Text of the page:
Swimmer's ear (also known as otitis externa) is an infection of the outer ear canal, which runs from the eardrum to the outside of the ear. This infection is due to bacterial growth that is generally spurred by water that remains in the ear after a swim. Symptoms of swimmer’s ear usually appear within a few days of swimming.
According to the Centers for Disease Control and Prevention typical symptoms include
- Persistent itchiness inside the ear
- Inflammation of the ear
- Redness of the ear
- Pain on touching the ear or ear lobe and
- Formation of pus on the surface of the ear
While swimmers ear can affect anyone, the painful problem is more common in children.
Almost all cases of swimmer's ear are caused by bacterial infection and very rarely are caused by fungus or virus. Bacteria found in water and soil is primarily responsible for it.
Human ear is designed in such a way that it keeps bacteria and foreign objects out. The ear produces a waxy substance called cerumen that prevent water from entering the ear and also ensures foreign material like dirt and dead skin is prevented from finding a way into the ear. Ultimately cerumen is forced out of the ear in the form of what we popularly call as ear wax. Human ear also slopes outward slightly to enable water to flow out. However, during a swim the intake of water can be too heavy for the ear to expel and some amount of water remain. The moisture trapped in the ear makes it good place for bacteria to grow.
Risk factors for Swimmer's ear / Otitis externa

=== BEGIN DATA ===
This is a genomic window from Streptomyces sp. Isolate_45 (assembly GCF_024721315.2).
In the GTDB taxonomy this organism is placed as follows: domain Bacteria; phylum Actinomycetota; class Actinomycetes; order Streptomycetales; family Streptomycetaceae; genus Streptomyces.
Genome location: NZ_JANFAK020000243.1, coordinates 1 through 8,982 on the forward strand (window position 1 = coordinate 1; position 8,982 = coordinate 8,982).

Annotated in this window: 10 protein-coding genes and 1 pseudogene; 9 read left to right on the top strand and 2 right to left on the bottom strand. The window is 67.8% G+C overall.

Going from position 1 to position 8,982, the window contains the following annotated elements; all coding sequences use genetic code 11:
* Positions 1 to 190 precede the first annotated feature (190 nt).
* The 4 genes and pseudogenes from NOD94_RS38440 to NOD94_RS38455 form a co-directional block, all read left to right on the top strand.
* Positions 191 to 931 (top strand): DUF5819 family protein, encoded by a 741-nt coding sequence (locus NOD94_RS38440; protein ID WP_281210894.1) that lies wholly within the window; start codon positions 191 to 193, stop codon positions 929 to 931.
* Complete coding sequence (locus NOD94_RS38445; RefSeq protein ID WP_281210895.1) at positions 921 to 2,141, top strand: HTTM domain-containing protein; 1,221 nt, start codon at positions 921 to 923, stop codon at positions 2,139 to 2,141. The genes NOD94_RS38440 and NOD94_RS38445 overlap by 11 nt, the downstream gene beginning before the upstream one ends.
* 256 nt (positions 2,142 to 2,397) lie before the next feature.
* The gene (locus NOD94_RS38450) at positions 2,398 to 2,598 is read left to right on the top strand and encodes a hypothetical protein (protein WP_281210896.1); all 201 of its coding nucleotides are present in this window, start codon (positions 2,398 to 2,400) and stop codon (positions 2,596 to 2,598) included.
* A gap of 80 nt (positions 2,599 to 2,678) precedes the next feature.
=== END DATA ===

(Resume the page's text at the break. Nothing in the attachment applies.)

Risk for a swimmer’s ear increases when swimming in untreated water like lakes and canals, which have high amount of bacterial growth. The risk of the infection is also high in children as their narrow ear canal prevents water from flowing out. Cleaning your ear with sharp objects also increases the change of rupturing the skin and increasing chances of bacterial infection.
According to NewYork-Presbyterian Hospital swimmer's ear is generally diagnosed with a complete medical history and physical examination of the patient. A device called the otoscope maybe used by the doctor which allows the ear canal to be lighted up to ensure proper visibility. This enables easier examination of the ear, says the hospital. An examination of the ear is important as it allows the doctor determine the scope of the infection and the severity of the condition. A doctor may also want to take a culture of the drainage from the ear to help determine proper treatment.
Treatment of Swimmer's ear / Otitis externa
Swimmer’s ear generally heals itself. Most infections get treated on it’s own by keeping the ear dry. However, in certain cases treatment of the infected area becomes necessary. A doctor may recommend ear solution to take care of the infection. These solutions generally contain acidifying and drying agents or both. In some cases steroids also prove beneficial in treatment of swimmer’s ear.
Ear drops that have antibacterial or antifungal properties are also used. Topical antibiotic solutions such as aminoglycoside, polymyxin or fluoroquinolone are effective in treating swimmer’s ear. For medication to be effective it is important to keep the area clean and remove debris like wax, dead skin, and pus from the ear canal. Sometimes an ear wick is used in cases when medication cannot reach the innermost part of the infection due to ear canal getting blocked due to infection.
According to NHS UK if you are a regular swimmer, it is good to get a swimming cap to protect the ears and prevent large amounts of water from entering the ear. Make sure that you ear canals are clear of water after swimming, bathing or showering.
Written by: Healthplus24 team
Date last updated: August 02, 2013